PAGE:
A single word that can be a command, a whispered lead-in to a secret, or a bit of sound counsel.
Today for the Community Foundation, it is all three – as well as a wake-up call.
We have all long-known that in America race has been the great divider and the arbiter of wealth, property, success, health, and opportunity. And now we are brutally reminded that being Black can also be – at the hands of the police or vigilantes – a death sentence.
So we are going to listen. We are going to listen to the voices of those whom have lived this experience, of those whom are working every day to address it, and for those of us who are white, we will also need to listen to ourselves as we consider our complicity of silence in the perpetuation of racism in all of its forms.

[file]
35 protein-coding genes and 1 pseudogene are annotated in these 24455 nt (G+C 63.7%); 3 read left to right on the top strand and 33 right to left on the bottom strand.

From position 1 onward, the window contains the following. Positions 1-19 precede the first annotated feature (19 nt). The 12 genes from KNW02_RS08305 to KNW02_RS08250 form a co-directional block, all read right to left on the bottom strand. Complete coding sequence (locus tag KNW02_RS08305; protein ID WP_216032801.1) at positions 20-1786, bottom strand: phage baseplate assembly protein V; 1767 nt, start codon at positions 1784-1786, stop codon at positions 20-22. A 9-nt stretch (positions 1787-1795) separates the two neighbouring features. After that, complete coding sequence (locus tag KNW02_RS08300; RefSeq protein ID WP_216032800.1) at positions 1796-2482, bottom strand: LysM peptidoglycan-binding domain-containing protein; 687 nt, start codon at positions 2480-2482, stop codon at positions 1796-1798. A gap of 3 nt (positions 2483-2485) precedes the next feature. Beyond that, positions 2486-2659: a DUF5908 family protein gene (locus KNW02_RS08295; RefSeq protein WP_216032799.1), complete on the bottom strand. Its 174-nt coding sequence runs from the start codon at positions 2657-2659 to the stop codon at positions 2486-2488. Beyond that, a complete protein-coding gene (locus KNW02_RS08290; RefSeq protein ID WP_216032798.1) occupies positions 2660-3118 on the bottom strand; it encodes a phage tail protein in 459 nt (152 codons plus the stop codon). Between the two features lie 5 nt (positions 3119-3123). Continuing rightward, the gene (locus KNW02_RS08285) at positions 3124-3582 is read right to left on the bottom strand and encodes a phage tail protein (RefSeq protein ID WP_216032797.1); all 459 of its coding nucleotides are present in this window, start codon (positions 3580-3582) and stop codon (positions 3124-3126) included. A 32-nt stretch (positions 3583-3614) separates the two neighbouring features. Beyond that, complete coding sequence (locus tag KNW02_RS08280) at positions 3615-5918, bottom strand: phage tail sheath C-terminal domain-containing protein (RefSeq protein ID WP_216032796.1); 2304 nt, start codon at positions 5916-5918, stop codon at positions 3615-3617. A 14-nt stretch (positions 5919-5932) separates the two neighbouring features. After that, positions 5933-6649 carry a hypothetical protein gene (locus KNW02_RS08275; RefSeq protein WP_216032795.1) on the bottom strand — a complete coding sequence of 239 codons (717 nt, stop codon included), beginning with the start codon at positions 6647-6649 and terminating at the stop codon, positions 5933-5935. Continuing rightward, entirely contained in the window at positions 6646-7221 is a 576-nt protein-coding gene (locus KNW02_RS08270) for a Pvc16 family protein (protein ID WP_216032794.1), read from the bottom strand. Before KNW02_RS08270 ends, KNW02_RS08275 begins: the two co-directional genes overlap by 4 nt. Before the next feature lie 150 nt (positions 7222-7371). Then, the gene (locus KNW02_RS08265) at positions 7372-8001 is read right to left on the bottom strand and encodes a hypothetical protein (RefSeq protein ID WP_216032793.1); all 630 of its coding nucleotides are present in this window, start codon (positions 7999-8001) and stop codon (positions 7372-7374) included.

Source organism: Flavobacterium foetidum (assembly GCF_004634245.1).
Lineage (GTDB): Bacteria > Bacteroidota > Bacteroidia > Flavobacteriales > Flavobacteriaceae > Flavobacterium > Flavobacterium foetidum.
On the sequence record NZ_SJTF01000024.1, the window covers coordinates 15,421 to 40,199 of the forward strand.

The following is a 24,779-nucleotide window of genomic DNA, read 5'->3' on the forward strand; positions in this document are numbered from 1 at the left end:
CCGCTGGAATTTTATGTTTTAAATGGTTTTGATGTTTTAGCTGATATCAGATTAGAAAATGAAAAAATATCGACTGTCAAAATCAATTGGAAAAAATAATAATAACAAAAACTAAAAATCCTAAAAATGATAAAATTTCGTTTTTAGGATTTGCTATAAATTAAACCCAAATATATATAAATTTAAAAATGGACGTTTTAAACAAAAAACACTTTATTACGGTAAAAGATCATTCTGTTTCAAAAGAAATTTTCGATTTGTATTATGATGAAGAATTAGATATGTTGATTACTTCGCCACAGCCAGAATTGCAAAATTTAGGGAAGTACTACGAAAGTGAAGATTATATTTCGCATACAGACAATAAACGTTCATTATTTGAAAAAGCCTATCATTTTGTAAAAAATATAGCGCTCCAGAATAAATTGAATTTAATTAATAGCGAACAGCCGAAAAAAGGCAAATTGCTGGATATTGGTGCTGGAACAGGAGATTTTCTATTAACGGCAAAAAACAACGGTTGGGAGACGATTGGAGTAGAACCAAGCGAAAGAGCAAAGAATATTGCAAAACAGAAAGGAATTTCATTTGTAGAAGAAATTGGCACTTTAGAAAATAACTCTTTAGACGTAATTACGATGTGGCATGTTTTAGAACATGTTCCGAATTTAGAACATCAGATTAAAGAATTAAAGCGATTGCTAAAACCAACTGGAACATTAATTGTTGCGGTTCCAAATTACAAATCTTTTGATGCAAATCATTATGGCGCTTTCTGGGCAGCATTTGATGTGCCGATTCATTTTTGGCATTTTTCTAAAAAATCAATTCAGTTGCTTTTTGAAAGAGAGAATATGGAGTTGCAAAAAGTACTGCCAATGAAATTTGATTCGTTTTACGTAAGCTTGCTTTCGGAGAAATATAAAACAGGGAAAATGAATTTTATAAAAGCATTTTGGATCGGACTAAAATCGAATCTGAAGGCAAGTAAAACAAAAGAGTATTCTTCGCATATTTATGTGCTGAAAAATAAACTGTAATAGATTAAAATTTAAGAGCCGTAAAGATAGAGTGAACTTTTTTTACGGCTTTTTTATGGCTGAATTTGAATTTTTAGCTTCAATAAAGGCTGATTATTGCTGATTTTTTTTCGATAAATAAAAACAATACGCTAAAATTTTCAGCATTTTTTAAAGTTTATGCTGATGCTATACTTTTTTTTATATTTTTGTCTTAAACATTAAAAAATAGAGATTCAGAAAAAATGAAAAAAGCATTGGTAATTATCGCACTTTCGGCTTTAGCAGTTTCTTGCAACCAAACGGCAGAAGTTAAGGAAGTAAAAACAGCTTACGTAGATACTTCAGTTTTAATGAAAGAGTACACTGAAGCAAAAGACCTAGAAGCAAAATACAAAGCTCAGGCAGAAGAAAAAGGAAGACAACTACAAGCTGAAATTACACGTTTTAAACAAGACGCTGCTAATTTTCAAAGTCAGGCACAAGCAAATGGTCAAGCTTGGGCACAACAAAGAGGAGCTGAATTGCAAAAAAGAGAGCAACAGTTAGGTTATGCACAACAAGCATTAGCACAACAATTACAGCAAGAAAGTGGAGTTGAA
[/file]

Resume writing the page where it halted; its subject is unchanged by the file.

As a community foundation we have the good fortune of generous donors, talented staff, a thoughtful board, and a reputation for elevating philanthropy on behalf of our region. But we need to do better. We need to stop and listen to our community and listen to our better selves. While George Floyd was murdered in Minneapolis, Christian Cooper was threatened in New York City, Ahmaud Arbery was slain in Georgia, and Breonna Taylor was fatally shot in Kentucky, being Black is still very much an underlying factor that is used to keep too many of our own residents down and has denied them the full spectrum of possibility that life should offer.
Our scholarship work matters, our work in the arts matter, our work to counter the impacts of this pandemic matter, and our efforts to elevate our community matter – but we must be more intentional in how this work addresses the stark and violent inequality rampant in our country.
Starting now, the Community Foundation will do better. We will listen. We will think. We will try things. We will learn. We will name it and we will talk about it. And we listen some more.
We invite you on this journey because we all have something to learn.